On a January afternoon, 80-year-old Amrito Bala was at home alone. Some people arrived at her doorstep and identified themselves as census bureau officials.
They spoke to her for a while, inquired about her homestead and took her fingerprints on a paper.
They also handed her a packet, told her to “buy some sweets” and left in a hurry.
When her son, Ratan Barua, got home and opened the package he found Tk 8,500 inside it.
Not knowing what to do with the money or who to contact regarding it, they left it aside.
The incident took place at Barua Para of Raozan upazila in Chittagong.
What transpired next was beyond her comprehension.
Just after a few months, in June, she saw some labourers digging large holes for piling works, a few yards away from her home.
They also had “proper documents” with her fingerprints on them, giving them permission to install electricity tower on her homestead.
As Amrito Bala stood baffled, they continued digging.
Soon, she found out that those men who visited her back in January were actually from Rural Electrification Board (REB).
Her sons tried everything to stop the work. They said they contacted all the high-ups of the power development board (PDB), but to no avail.
As a last resort, they also went to the court in June but lost the battle due to the fact that their mother's fingerprints were on the documents.
For the family, disaster did not end there. Tragedy struck again.
Amrito Bala suffered a massive cardiac arrest in August.
“After passing days regretting what happened, my mother passed away on August 18,” said Ratan Barua.
“This 20-decimal land was all we had. This was our ancestral homestead.”
“Now they [REB] want to grab it. Even after the death of my mother, they did not stop,” the 45-year-old said.
“All we have left is the home now,” he added.
“I also called REB office many times. They told me to remain satisfied with the money,” he alleged.
He said this has happened to them before.
Misery has been stalking the family since 1985 when the first electricity tower was installed on their land, though there were empty lands available, he claimed.
“It's the same now. They could have set up the tower on an open space. But they chose ours to evict us from our ancestral land,” alleged Ratan, a technician.
On June 14, the family filed a writ petition with the High Court.
On June 28, the HC issued a stay order to stop the work for six months.
Jyotirmoy Barua, lawyer for the writ petitioner, said REB obtained permission from Amrito Bala through fraudulence.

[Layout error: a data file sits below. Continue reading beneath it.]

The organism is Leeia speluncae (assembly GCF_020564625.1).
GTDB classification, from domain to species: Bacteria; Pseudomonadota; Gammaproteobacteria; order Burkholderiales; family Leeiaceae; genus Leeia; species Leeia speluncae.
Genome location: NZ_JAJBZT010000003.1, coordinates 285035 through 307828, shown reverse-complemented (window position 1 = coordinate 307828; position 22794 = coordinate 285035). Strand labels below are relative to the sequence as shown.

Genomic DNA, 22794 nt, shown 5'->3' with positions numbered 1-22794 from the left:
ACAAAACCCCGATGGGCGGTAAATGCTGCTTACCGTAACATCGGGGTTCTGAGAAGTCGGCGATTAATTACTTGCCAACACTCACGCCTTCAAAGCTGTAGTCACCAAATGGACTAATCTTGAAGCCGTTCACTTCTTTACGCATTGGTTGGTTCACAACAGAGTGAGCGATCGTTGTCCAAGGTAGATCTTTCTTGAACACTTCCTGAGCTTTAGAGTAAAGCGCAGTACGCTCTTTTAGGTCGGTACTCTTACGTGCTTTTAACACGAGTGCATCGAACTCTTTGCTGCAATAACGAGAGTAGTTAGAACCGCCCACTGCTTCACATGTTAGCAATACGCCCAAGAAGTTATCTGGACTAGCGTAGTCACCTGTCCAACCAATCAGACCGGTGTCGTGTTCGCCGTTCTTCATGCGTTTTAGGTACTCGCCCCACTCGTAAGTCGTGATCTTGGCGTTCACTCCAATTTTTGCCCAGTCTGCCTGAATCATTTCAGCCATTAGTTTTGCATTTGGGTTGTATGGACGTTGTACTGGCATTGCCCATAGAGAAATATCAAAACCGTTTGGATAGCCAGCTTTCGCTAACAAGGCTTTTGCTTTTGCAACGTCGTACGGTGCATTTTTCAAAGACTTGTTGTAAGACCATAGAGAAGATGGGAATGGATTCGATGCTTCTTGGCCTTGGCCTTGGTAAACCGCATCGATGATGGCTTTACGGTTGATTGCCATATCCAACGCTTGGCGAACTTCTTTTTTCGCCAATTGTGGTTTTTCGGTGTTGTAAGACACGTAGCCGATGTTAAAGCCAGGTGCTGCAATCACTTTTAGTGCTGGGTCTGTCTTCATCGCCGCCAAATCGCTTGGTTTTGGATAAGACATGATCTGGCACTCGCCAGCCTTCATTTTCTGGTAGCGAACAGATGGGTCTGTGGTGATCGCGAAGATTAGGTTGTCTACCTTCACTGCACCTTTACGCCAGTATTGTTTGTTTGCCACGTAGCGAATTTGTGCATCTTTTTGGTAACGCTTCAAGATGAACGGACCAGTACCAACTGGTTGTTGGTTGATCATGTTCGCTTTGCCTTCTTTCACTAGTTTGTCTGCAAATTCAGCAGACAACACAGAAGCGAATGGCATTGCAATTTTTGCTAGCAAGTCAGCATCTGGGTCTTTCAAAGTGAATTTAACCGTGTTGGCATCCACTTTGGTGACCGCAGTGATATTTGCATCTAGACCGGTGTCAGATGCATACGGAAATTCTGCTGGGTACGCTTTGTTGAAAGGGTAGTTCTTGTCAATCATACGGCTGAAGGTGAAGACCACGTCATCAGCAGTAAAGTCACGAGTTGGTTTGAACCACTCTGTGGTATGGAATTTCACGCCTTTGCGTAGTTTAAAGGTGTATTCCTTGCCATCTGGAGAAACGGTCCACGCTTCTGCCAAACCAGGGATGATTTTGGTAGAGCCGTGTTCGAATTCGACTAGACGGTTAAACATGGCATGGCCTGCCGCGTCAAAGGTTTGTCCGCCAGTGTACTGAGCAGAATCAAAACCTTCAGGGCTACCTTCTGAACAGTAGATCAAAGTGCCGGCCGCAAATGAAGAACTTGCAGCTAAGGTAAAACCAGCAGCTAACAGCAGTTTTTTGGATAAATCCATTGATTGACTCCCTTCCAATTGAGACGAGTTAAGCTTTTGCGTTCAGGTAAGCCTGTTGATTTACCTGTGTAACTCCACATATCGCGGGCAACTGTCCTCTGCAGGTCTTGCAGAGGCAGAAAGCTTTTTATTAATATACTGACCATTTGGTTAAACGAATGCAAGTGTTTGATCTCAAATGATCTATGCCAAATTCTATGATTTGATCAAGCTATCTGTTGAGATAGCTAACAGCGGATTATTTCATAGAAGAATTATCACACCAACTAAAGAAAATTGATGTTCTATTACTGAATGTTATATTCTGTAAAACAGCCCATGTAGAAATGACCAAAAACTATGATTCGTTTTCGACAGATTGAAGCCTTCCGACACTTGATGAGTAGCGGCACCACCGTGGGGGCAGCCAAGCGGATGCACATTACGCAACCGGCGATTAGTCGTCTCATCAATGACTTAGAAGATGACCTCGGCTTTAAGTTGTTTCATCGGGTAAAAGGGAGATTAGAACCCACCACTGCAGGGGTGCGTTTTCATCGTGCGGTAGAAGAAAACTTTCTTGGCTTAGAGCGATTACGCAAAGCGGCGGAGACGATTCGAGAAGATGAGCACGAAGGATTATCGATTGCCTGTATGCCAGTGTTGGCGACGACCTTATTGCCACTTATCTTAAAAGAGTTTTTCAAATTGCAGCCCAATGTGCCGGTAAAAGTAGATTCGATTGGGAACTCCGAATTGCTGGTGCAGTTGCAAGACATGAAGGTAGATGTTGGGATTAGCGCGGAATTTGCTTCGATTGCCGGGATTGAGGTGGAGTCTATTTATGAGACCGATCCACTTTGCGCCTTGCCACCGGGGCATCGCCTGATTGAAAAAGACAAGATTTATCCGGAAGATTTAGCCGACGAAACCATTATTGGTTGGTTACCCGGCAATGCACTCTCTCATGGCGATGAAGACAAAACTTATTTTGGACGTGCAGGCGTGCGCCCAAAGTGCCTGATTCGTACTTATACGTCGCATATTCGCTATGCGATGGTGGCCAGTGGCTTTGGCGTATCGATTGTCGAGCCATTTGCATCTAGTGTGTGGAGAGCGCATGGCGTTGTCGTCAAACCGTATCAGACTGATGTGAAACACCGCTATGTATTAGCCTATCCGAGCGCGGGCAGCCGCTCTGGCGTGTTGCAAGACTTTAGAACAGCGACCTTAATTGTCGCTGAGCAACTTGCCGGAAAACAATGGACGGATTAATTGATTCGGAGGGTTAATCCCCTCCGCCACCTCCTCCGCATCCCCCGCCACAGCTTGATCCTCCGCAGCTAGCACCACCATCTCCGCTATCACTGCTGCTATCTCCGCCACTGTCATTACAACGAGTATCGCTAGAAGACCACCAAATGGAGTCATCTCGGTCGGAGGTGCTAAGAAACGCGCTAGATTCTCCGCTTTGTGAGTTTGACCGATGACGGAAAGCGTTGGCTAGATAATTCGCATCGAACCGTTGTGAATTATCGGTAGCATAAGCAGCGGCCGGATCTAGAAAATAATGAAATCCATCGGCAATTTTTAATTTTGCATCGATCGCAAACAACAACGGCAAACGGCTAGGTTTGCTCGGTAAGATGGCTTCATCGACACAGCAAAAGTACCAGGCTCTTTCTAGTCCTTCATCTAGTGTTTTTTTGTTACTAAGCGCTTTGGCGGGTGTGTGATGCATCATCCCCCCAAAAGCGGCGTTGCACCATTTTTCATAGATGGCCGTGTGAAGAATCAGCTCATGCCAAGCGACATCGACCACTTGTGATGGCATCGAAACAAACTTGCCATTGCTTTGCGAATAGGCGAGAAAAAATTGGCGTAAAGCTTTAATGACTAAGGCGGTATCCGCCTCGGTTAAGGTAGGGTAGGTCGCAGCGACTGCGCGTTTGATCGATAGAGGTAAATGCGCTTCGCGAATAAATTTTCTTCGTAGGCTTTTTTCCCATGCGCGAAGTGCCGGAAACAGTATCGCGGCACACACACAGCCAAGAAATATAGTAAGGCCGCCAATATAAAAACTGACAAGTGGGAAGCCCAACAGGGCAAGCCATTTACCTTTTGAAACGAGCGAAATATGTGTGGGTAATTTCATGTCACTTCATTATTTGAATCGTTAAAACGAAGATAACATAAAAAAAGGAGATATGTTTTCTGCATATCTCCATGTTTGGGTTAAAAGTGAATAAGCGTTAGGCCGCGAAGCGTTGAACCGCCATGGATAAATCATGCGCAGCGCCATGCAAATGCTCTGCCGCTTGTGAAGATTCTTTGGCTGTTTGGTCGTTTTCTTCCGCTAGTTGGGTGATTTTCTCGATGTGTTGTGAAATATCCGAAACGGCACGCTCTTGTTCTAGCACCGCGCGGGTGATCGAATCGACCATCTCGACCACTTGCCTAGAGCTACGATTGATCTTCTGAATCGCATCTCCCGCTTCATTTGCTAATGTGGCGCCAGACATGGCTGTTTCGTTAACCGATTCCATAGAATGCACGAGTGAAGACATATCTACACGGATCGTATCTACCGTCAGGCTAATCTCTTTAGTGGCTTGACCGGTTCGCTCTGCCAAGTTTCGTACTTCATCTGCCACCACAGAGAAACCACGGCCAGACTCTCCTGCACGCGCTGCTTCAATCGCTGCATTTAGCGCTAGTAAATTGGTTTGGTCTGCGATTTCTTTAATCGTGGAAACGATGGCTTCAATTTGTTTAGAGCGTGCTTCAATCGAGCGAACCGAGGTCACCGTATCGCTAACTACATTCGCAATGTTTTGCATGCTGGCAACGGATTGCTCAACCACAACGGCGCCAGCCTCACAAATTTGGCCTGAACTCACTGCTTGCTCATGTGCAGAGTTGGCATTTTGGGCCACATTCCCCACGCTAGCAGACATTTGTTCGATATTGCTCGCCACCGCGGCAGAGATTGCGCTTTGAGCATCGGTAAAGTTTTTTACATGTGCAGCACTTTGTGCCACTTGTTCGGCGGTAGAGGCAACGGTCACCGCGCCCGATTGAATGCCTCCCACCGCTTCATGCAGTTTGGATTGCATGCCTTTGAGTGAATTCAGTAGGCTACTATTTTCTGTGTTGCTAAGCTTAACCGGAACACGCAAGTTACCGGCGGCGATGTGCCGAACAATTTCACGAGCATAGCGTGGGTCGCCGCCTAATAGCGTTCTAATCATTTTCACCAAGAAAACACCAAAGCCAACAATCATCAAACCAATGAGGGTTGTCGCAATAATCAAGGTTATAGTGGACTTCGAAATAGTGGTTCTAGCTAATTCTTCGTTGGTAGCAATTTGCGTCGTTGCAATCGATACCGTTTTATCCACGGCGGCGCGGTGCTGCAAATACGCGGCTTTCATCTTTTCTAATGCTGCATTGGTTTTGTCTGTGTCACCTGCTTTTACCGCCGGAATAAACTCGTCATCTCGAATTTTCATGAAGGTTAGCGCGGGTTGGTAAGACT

As per existing law, an acquisition has to be done through the office of Deputy Commissioner (DC) of Chittagong and REB would pay the compensation money to the DC.
Then the DC, following legal procedures, would pay compensation to the family.
He said REB has no authority to acquire any land on their own or pay compensation directly to anyone.
The lawyer also said as per “Dayabhaga” (Hindu inheritance law), a woman cannot be the owner of her husband's property. So, Amrito Bala had no legal authority to give consent anyway, he argued.
“The Appellate Division without considering these facts accepted REB's argument that they have paid TK 20,000 to Amrito Bala and vacated its earlier stay order,” he said.
When asked, Mamunur Rashid, additional deputy commissioner (land acquisition) of Chittagong, said to his knowledge, they did not receive any proposal of acquiring land at Barua Para for any development work.
Meanwhile, work continues on the land.
Biplob Banta, executive engineer of Palli Bidyut Samity, Chittagong (north), said it was going on as per the design by the consultant. “We have no authority to change that.”
He also claimed that they have paid Tk 20,000 compensation to the family.
When asked whether they had any authority to acquire land on their own or pay compensation directly to anyone, he said, “The land was acquired as per law and the compensation package was 'handled' by the project implementation office.”
He also denied the allegation of obtaining the woman's fingerprints falsely and reiterated, “Everything was done in line with the existing law.”
Mostafa Kamal, project director of the electrification work, and Maj Gen (retd) Moin Uddin, chairman of Bangladesh Rural Electrification Board, did not answer multiple phone calls seeking comments.
This correspondent also sent them text messages, but they did not reply.